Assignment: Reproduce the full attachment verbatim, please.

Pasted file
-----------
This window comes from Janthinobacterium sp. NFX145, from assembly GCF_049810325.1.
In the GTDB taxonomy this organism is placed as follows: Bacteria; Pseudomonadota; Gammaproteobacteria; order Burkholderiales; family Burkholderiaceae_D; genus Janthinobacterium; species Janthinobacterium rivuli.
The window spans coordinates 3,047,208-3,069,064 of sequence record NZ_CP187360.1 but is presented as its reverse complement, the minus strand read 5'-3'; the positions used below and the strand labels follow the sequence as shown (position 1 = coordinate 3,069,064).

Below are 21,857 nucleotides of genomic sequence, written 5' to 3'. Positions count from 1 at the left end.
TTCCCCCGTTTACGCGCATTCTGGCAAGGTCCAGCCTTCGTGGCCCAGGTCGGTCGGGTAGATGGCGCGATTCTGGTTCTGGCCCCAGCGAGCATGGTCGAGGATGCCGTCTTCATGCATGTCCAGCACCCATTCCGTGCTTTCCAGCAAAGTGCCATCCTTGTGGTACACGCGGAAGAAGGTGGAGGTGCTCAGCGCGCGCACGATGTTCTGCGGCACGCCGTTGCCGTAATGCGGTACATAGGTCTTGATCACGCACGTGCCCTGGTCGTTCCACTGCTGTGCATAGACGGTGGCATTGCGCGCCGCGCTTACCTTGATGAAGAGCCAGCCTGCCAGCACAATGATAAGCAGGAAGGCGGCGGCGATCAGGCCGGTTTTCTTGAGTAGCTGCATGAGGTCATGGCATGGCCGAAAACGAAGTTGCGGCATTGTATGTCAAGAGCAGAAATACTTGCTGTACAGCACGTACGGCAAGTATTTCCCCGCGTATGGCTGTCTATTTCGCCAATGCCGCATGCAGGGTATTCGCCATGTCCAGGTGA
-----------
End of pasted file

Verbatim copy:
This window comes from Janthinobacterium sp. NFX145, from assembly GCF_049810325.1.
In the GTDB taxonomy this organism is placed as follows: Bacteria; Pseudomonadota; Gammaproteobacteria; order Burkholderiales; family Burkholderiaceae_D; genus Janthinobacterium; species Janthinobacterium rivuli.
The window spans coordinates 3,047,208-3,069,064 of sequence record NZ_CP187360.1 but is presented as its reverse complement, the minus strand read 5'-3'; the positions used below and the strand labels follow the sequence as shown (position 1 = coordinate 3,069,064).

Below are 21,857 nucleotides of genomic sequence, written 5' to 3'. Positions count from 1 at the left end.
TTCCCCCGTTTACGCGCATTCTGGCAAGGTCCAGCCTTCGTGGCCCAGGTCGGTCGGGTAGATGGCGCGATTCTGGTTCTGGCCCCAGCGAGCATGGTCGAGGATGCCGTCTTCATGCATGTCCAGCACCCATTCCGTGCTTTCCAGCAAAGTGCCATCCTTGTGGTACACGCGGAAGAAGGTGGAGGTGCTCAGCGCGCGCACGATGTTCTGCGGCACGCCGTTGCCGTAATGCGGTACATAGGTCTTGATCACGCACGTGCCCTGGTCGTTCCACTGCTGTGCATAGACGGTGGCATTGCGCGCCGCGCTTACCTTGATGAAGAGCCAGCCTGCCAGCACAATGATAAGCAGGAAGGCGGCGGCGATCAGGCCGGTTTTCTTGAGTAGCTGCATGAGGTCATGGCATGGCCGAAAACGAAGTTGCGGCATTGTATGTCAAGAGCAGAAATACTTGCTGTACAGCACGTACGGCAAGTATTTCCCCGCGTATGGCTGTCTATTTCGCCAATGCCGCATGCAGGGTATTCGCCATGTCCAGGTGA